Guess Who’s Confronting Ageism Now?

Ageism in Silicon Valley has been all over the news lately. “The Brutal Ageism of Tech,” a March 2014 feature story in the New Republic, noted that some male techies, still in their 20s, are contemplating Botox and hair transplants, while middle-aged engineers, a swelling cohort of “highly trained, objectively talented, surpassingly ambitious workers,” are being sidelined “for reasons no one can rationally explain.” Meanwhile, the New York Times Magazine ran a cover story titled “Silicon Valley’s Youth Problem.” 

Prejudice is irrational. The underlying industry premise that youth drives technological innovation is baseless. Age discrimination is illegal. And it’s not new, so why the media attention now? Because for the first time in their lives, people at the top of the food chain—smart, skilled, straight, well-paid, nondisabled, white guys—are experiencing discrimination. It happens because they’re old enough to have kids. Or mortgages. Or receding hairlines.

In a terrific piece in New York magazine called “Silicon Valley Disrupts Discrimination: Now It’s for Middle-Aged White Guys, Too,” Ann Friedman writes, “Welcome, men, to the world of being hyperaware of how you’re perceived, every moment of every workday.” That would be the world of women huddled behind office doors, hooked up to breast pumps, trying to play down the fact that they’re parents, not whiz kids, or reluctantly learning golf as a way to meet male clients. As she notes, the burden of trying to conform to the dominant culture applies doubly and triply for people of color, gay people and people with disabilities. Friedman also notes that when women face bias, we tell them to lean in, and when it happens to people of color, we barely notice, but when white men confront biases, we look for what it reveals about the bigger system.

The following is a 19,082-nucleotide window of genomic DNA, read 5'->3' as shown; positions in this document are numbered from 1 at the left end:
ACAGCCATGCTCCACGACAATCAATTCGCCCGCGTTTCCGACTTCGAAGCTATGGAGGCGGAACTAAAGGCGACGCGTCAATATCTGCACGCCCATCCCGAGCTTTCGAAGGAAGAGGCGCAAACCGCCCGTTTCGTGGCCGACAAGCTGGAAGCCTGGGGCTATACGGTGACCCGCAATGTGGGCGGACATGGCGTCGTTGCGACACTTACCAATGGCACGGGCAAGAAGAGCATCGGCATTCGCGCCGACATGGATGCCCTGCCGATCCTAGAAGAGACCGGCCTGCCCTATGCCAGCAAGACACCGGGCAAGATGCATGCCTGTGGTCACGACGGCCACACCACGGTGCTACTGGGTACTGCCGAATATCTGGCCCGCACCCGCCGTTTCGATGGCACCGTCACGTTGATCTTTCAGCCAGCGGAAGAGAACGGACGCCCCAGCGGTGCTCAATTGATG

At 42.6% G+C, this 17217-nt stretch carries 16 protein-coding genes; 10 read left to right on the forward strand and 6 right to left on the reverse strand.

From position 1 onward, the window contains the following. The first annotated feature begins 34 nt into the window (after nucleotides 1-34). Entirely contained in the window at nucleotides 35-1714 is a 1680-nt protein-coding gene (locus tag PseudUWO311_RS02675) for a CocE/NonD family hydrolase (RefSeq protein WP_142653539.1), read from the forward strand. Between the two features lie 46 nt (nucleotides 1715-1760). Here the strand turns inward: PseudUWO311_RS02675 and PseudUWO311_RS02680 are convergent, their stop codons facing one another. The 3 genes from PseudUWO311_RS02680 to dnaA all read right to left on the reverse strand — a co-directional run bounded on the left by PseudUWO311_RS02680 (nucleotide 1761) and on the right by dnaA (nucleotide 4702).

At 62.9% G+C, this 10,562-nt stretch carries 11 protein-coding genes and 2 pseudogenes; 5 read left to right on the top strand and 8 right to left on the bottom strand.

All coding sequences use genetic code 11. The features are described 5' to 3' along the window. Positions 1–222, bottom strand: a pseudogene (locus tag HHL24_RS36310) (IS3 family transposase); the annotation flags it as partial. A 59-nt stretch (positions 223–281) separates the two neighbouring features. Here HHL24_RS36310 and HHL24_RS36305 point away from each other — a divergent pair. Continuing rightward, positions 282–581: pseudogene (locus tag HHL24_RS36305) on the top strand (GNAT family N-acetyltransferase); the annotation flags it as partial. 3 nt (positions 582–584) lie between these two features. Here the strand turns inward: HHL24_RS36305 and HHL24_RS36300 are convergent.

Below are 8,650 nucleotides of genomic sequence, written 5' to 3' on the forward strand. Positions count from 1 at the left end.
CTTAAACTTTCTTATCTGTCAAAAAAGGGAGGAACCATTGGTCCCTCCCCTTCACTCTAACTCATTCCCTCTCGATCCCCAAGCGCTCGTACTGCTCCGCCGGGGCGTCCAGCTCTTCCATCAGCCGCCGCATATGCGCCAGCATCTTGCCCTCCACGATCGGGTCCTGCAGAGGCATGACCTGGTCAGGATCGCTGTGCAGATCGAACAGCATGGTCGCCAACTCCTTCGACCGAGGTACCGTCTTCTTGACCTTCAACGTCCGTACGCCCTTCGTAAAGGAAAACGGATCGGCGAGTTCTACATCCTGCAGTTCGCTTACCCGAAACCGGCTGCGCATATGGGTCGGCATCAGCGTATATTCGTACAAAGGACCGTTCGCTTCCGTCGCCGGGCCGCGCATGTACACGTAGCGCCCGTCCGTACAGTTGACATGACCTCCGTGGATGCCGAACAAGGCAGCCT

Ageism is still so unexamined that age doesn’t make Friedman’s short list of discriminatory categories. For her, the big win in all the media coverage isn’t a focus on ageism, but a fresh take on “now-familiar Silicon Valley sexism.” It never dawns on most of us that the experience of reaching old age—or middle age, or even just aging past youth—can be better or worse depending on the culture in which it takes place. (Hint: steer clear of the United States, especially Hollywood and Silicon Valley.) Like racism and sexism, ageism is a socially constructed idea that has changed over time and that serves a social and economic purpose—to legitimize and sustain inequalities between groups. These prejudices aren’t about how we look, they’re about people in power assigning meaning to how we look. In this case, older tech guys have lost their grip on power merely because they are no longer in their 20s

Friedman suggests that Silicon Valley may inadvertently have produced an innovation here by “disrupting” discrimination itself. In industry parlance, a disruptive innovation unexpectedly displaces an established (older) technology. For the first time, people are looking at the underlying values of tech culture and questioning its obsession with youth-and-hipness. The Bay Area’s extreme manifestation of this mind-set doesn’t make it any more palatable than garden-variety discrimination on the basis of having dark skin or a wheelchair or a vagina or actual gray hair, but that’s what finally garnered some attention. The coverage is revealing cracks in the “meritocracy” that has served this elite group so well on all other fronts. Let’s hope it jimmies them wide open and brings ageism into the discussion.